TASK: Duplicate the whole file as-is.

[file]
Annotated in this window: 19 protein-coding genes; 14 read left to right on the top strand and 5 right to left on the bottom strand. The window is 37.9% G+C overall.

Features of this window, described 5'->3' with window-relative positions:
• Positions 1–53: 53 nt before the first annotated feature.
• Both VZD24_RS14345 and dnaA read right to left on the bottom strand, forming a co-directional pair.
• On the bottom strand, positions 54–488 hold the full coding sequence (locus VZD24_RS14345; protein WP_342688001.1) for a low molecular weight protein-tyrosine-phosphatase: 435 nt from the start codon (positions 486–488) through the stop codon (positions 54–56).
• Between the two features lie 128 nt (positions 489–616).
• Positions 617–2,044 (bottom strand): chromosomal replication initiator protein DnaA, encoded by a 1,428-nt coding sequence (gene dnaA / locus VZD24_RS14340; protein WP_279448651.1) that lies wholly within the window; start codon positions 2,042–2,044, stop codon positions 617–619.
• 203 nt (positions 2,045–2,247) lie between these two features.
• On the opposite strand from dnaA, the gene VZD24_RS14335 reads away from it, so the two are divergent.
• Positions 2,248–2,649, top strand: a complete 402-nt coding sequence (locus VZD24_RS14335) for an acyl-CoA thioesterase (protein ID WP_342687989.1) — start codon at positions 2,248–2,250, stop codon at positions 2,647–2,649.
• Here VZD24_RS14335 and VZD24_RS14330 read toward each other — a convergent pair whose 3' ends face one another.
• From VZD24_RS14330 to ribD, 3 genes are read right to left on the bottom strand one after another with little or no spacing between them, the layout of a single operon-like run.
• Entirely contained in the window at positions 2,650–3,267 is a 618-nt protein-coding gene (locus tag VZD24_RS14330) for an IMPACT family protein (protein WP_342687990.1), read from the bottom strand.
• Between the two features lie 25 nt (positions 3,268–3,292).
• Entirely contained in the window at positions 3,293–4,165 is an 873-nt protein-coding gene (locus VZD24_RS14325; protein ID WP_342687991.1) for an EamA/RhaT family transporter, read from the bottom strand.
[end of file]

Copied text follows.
Annotated in this window: 19 protein-coding genes; 14 read left to right on the top strand and 5 right to left on the bottom strand. The window is 37.9% G+C overall.

Features of this window, described 5'->3' with window-relative positions:
• Positions 1–53: 53 nt before the first annotated feature.
• Both VZD24_RS14345 and dnaA read right to left on the bottom strand, forming a co-directional pair.
• On the bottom strand, positions 54–488 hold the full coding sequence (locus VZD24_RS14345; protein WP_342688001.1) for a low molecular weight protein-tyrosine-phosphatase: 435 nt from the start codon (positions 486–488) through the stop codon (positions 54–56).
• Between the two features lie 128 nt (positions 489–616).
• Positions 617–2,044 (bottom strand): chromosomal replication initiator protein DnaA, encoded by a 1,428-nt coding sequence (gene dnaA / locus VZD24_RS14340; protein WP_279448651.1) that lies wholly within the window; start codon positions 2,042–2,044, stop codon positions 617–619.
• 203 nt (positions 2,045–2,247) lie between these two features.
• On the opposite strand from dnaA, the gene VZD24_RS14335 reads away from it, so the two are divergent.
• Positions 2,248–2,649, top strand: a complete 402-nt coding sequence (locus VZD24_RS14335) for an acyl-CoA thioesterase (protein ID WP_342687989.1) — start codon at positions 2,248–2,250, stop codon at positions 2,647–2,649.
• Here VZD24_RS14335 and VZD24_RS14330 read toward each other — a convergent pair whose 3' ends face one another.
• From VZD24_RS14330 to ribD, 3 genes are read right to left on the bottom strand one after another with little or no spacing between them, the layout of a single operon-like run.
• Entirely contained in the window at positions 2,650–3,267 is a 618-nt protein-coding gene (locus tag VZD24_RS14330) for an IMPACT family protein (protein WP_342687990.1), read from the bottom strand.
• Between the two features lie 25 nt (positions 3,268–3,292).
• Entirely contained in the window at positions 3,293–4,165 is an 873-nt protein-coding gene (locus VZD24_RS14325; protein ID WP_342687991.1) for an EamA/RhaT family transporter, read from the bottom strand.